With the golf season approaching, sooner in some parts of Canada than others, it’s tough to look past the rosy economic picture in this country, with strong employment growth, more business investment and inflation that’s under control.
For those very reasons, the Bank of Canada saw fit to raise interest rates for the third time since last summer, this time going up to 1.25 per cent from one per cent after hikes in July and September.
That, of course, means it just got a little more expensive to take out a business loan or use a line of credit. On the consumer side, the cost of mortgages, for example, just got a little more expensive.
When the Bank of Canada hiked interest rates back in July, we asked in the GNN Poll if that will affect spending on green fees, memberships, pro shop and food and beverage spending and other golf-related purchases.
Most respondents expected to feel the impact of the bank’s decision, with 54 per cent expecting a slight impact on spending, while 19 per cent said it would affect spending in a big way. On the other hand, 27 per cent said golf-related purchases wouldn’t be affected at all.
With two increases since that poll was taken, we’ll have to update that poll sometime soon and it will be interesting to see if rate hikes are expected to hit harder going into the 2018 golf season and whether the central bank will decide to continue the increases.
At least two more rate increases are expected this year, but that could be affected by a number of factors, including economic growth, which expected to slow significantly to 2.2 per cent this year and 1.6 per cent in 2019, compared to three per cent in 2017. While the central banks has factored that in, what if those numbers aren’t quite as expected?
The other wild card is the future of the North American Free Trade Act and American business tax cuts that make it attractive for companies to set up shop in the United States instead of Canada. All of that could have a major impact on the economy and jobs, but it’s too early to tell right now.
If interest rates do continue to climb, it could put the hit on business owners as they deal with increased costs brought about by carbon taxes, enhanced CPP and the eventual minimum wage hike to $15 an hour in Alberta and Ontario and likely to come in other provinces.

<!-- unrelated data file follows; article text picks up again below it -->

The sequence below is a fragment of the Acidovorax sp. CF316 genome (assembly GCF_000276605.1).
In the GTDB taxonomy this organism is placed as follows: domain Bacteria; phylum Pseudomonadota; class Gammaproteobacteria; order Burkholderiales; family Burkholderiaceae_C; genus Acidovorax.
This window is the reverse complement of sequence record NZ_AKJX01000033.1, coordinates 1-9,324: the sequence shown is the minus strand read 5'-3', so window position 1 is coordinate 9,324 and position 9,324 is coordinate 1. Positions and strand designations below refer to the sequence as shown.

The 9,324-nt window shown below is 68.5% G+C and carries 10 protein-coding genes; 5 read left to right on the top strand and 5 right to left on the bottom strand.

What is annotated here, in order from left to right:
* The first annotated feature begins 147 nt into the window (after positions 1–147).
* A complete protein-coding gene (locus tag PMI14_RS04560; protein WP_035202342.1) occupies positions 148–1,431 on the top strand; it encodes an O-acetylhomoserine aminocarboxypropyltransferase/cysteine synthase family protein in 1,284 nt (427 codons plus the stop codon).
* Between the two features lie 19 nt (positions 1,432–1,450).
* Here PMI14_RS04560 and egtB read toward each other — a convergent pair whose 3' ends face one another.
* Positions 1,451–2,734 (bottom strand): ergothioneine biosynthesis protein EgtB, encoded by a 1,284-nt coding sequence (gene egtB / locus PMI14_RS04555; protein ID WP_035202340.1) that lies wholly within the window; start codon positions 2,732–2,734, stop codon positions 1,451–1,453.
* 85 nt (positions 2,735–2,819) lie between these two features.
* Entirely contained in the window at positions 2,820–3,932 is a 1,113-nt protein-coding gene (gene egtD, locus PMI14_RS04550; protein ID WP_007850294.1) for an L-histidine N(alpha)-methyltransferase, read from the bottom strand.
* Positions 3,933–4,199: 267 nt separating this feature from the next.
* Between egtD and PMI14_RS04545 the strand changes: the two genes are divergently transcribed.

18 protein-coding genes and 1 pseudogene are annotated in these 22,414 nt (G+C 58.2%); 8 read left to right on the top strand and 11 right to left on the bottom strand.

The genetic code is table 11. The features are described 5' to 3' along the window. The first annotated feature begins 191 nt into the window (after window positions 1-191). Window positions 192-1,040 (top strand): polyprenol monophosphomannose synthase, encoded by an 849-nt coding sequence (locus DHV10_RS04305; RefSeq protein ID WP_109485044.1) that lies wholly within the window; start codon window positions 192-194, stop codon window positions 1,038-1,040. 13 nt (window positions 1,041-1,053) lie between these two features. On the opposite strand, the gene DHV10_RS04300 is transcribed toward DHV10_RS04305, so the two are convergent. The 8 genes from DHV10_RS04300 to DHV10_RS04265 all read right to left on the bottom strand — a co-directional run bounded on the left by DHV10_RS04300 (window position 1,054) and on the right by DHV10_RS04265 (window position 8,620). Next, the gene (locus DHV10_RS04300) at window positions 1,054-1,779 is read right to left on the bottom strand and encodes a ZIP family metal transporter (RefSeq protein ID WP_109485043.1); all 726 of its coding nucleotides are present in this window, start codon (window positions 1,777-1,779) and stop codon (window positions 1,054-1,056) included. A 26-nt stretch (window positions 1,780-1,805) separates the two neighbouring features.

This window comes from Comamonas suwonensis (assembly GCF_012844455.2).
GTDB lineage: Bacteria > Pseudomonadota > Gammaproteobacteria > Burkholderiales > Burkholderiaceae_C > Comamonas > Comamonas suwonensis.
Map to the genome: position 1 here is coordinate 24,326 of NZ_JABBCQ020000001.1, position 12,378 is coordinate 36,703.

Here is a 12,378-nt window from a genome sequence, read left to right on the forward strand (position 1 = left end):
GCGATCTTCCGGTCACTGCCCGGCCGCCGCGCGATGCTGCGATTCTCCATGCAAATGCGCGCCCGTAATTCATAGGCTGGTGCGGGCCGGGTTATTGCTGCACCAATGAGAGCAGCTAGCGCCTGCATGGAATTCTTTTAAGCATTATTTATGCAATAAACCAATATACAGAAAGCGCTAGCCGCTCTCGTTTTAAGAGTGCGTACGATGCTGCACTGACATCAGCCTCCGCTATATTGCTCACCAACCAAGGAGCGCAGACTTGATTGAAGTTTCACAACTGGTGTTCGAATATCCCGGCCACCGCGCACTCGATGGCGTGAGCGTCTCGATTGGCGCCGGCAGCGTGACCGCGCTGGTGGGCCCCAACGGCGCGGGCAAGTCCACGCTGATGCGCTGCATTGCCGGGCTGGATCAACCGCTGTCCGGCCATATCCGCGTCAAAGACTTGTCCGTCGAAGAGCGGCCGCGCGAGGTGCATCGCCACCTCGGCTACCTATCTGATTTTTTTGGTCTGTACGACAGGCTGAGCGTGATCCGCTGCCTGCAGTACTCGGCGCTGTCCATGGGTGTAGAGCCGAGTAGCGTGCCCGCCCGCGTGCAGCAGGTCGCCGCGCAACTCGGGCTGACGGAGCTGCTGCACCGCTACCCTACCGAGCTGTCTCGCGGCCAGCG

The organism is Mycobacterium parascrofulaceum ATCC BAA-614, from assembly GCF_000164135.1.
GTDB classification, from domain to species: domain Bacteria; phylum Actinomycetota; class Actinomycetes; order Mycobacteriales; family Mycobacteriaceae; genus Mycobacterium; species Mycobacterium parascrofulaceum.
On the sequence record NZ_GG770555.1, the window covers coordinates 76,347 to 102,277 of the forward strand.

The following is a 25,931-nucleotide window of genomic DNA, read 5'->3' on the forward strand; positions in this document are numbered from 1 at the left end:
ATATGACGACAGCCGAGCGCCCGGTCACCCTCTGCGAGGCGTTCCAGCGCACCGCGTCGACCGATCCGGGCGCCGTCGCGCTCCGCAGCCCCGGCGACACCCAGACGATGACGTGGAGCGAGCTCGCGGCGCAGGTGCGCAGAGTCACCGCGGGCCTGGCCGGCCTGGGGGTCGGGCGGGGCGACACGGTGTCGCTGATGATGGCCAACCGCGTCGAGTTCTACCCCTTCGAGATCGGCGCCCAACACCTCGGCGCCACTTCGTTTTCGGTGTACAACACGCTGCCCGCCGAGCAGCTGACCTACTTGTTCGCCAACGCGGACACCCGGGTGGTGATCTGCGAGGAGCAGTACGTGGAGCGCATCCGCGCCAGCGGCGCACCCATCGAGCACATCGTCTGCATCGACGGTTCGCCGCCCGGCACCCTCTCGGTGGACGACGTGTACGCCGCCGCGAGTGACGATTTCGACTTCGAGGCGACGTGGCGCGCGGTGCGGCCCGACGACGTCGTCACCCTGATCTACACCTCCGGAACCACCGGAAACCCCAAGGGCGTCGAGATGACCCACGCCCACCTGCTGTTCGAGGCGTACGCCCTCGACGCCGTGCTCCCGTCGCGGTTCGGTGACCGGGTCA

Whether the minimum wage hike brings about 50,000 job losses as warned by Ontario’s own Financial Accountability Office remains to be seen, but as this story in the Toronto Star indicates, it’s already having an effect on childcare costs with the minimum wage at $14, while prices could go up for goods and services across the board.
The effect of the minimum wage hike in Alberta is being downplayed in the opinion of some in the media, Tiffany Gordon, now at Heritage Pointe near Calgary, writes in a future blog that while the outcry isn’t as loud as in Ontario, people have simply gotten used to the idea, but that doesn’t mean people won’t lose jobs, have hours cut, or prices won’t go up.
Whatever way businesses go in dealing with the added cost of minimum wage hikes, it could have a negative effect on the economy. A recent Ipsos poll has one-third of Canadians saying they are no longer unable to cover their monthly bills and debt payments, with half saying they are within $200 of not being able to pay their bills.
We’ll discover in time how that will affect discretionary spending used for golf or how it will affect the overall economy. The same holds true for the effect of rising interest rates on people who bought in during the housing boom in urban centres such as Vancouver and Toronto.
All that glitters is not gold, which isn’t meant to put a damper on the recent good news for the Canadian economy. There are, however, a number of red flags out there to suggest that caution would be prudent.